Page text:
Iowa is overhauling the way it provides mental health care to communities. After recent national tragedies, the topic seems to be getting more attention these days.
But that can also mean some big changes for families. That's why United Way is helping parents to prepare.
In a complicated maze of medical care, Scott County families dealing with mental illness have more hurdles to leap.
"They would miss a whole day of school just to get to their counseling sessions," said Bettendorf parent Phyllis Hughes.
Missed school snowballs for two teenagers. It multiplies anxiety, depression and other problems.
"There's a lot of hurt and broken kids out there that really need some help manuevering through life," said Hughes.
One reason why United Way hosted a special forum at Genesis East on Friday. More than 100 care providers, parents and lawmakers attended the session.
As Iowa switches from a county to regional approach by 2014, it means a new way of thinking for spending and services concerning mental health.
"We have to wait for months to find a psychiatrist we can actually get diagnosed," said Davenport parent Rich Landis.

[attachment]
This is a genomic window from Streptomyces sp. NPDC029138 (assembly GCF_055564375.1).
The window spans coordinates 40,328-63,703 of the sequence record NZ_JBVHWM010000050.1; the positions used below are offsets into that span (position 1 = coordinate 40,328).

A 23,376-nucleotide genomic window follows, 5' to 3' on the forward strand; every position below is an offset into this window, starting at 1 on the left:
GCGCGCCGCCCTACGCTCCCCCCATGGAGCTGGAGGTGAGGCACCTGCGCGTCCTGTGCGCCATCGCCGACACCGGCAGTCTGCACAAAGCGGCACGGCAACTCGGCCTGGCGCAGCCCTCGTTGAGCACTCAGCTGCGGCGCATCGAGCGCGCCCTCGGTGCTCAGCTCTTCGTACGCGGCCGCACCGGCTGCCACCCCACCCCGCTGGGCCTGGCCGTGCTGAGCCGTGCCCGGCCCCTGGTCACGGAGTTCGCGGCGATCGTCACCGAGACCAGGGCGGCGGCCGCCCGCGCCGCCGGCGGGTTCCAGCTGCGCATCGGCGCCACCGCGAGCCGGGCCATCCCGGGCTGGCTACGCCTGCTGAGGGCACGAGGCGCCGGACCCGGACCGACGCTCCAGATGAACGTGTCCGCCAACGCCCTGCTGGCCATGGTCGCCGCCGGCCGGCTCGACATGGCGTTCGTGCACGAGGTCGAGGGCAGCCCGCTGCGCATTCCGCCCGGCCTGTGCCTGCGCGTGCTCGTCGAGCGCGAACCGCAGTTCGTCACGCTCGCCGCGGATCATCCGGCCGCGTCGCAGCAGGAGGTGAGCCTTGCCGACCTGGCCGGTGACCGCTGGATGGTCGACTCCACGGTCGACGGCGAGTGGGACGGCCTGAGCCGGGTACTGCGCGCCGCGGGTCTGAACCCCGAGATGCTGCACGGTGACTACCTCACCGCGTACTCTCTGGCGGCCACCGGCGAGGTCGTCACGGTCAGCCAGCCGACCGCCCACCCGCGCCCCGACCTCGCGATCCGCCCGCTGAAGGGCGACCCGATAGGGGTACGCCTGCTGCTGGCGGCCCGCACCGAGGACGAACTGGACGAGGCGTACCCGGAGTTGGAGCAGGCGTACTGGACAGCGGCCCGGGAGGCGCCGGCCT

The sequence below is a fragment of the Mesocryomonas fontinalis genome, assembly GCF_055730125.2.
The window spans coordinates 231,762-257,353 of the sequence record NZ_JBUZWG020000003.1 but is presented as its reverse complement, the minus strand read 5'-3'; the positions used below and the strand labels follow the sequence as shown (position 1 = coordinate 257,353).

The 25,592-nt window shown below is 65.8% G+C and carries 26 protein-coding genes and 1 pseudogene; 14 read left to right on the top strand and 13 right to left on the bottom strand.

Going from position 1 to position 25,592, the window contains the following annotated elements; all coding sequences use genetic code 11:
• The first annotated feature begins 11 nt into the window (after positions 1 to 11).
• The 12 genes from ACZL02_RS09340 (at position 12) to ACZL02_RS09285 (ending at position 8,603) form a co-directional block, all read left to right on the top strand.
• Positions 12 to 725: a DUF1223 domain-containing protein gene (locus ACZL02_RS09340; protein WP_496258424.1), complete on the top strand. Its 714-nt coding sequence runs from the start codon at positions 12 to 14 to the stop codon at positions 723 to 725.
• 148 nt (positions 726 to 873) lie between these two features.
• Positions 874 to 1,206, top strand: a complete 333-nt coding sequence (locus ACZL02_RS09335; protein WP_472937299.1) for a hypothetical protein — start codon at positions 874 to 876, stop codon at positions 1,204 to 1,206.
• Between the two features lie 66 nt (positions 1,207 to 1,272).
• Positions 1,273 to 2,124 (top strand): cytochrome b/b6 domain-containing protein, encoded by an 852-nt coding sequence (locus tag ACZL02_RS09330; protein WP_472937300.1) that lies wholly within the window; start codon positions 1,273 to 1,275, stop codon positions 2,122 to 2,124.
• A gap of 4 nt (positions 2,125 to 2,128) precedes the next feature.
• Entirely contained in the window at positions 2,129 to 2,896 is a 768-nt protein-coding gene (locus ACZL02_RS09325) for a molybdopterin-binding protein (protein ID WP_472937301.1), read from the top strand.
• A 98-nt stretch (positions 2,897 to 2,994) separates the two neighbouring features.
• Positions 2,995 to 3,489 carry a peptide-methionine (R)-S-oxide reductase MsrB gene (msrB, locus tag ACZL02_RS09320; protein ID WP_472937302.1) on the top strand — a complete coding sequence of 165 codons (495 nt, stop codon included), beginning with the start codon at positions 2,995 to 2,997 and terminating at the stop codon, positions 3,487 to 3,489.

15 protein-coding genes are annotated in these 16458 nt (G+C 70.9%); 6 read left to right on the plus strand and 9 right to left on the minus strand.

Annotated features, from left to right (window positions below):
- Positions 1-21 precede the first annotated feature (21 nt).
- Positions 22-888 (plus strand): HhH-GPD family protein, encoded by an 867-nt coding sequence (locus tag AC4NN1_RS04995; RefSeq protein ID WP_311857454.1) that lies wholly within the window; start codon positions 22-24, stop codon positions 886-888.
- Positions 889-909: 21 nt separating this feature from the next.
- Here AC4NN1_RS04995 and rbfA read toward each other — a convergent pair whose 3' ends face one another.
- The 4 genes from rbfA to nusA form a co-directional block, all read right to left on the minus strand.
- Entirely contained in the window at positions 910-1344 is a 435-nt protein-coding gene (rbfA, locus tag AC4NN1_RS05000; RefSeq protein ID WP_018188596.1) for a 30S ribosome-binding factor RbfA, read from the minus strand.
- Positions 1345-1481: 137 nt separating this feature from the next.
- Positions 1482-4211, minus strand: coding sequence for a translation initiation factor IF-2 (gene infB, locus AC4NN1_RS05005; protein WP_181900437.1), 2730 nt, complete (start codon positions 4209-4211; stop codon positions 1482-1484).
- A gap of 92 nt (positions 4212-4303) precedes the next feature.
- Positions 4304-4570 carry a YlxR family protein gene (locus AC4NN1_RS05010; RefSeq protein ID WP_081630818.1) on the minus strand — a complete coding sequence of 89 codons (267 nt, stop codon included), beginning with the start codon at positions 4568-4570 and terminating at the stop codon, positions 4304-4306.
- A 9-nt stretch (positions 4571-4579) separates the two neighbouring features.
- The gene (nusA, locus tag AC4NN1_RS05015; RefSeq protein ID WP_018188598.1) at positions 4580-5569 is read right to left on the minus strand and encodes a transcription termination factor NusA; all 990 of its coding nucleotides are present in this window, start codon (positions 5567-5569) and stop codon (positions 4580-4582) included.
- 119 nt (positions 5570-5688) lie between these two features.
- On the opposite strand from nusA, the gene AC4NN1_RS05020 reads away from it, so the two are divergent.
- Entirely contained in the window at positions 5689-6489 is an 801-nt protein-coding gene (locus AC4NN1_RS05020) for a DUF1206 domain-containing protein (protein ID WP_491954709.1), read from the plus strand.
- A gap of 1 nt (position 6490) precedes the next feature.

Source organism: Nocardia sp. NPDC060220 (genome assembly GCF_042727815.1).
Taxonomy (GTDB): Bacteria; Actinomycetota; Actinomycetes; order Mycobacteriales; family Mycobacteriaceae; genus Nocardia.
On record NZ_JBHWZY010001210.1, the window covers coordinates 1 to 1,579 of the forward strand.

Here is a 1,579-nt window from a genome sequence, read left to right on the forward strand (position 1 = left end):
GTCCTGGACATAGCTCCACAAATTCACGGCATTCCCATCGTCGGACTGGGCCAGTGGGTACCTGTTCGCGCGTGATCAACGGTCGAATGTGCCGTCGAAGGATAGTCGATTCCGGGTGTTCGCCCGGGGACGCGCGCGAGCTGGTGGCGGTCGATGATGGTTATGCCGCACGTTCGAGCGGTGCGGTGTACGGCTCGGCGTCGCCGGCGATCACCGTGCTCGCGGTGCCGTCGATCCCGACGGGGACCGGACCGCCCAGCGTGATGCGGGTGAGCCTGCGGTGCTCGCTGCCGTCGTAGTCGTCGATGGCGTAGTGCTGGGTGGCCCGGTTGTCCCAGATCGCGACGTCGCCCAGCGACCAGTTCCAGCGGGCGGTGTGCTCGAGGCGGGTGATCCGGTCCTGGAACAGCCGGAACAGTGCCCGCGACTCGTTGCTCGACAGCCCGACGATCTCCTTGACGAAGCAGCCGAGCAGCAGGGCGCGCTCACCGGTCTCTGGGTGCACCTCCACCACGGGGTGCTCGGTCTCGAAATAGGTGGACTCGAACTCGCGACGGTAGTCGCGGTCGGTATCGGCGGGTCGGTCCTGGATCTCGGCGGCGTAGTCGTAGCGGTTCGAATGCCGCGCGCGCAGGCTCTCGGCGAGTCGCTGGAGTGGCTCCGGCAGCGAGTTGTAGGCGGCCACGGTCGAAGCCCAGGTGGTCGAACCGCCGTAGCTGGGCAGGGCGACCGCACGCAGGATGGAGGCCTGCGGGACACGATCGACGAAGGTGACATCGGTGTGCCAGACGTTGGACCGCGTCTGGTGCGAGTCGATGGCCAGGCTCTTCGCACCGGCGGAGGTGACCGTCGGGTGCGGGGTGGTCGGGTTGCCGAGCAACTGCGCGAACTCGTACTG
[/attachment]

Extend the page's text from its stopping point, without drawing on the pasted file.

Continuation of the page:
For Landis, the waiting and long commutes for help illustrate holes in the system.
"If you're not receiving services, you're a family out there in crisis," he said. "You don't know where to turn."
While families deal with these issues 24-7, everybody has a stake in the changes. That's why youth mental health is a top priority for United Way.
Iowa lawmakers are recommending that the state pump an extra $20 million to counties to ease the transition.
For Landis, a longtime special education teacher, it means money.
"The key message is that we need funding," he said.
They're asking Iowa lawmakers to invest more in mental health care. As Landis puts it, it's a case of paying now or paying ever more later.
"If we can get people into the system earlier, then the long term cost of these services will be reduced dramatically," he concluded.
For families, it will help to solve the maze for a better outcome.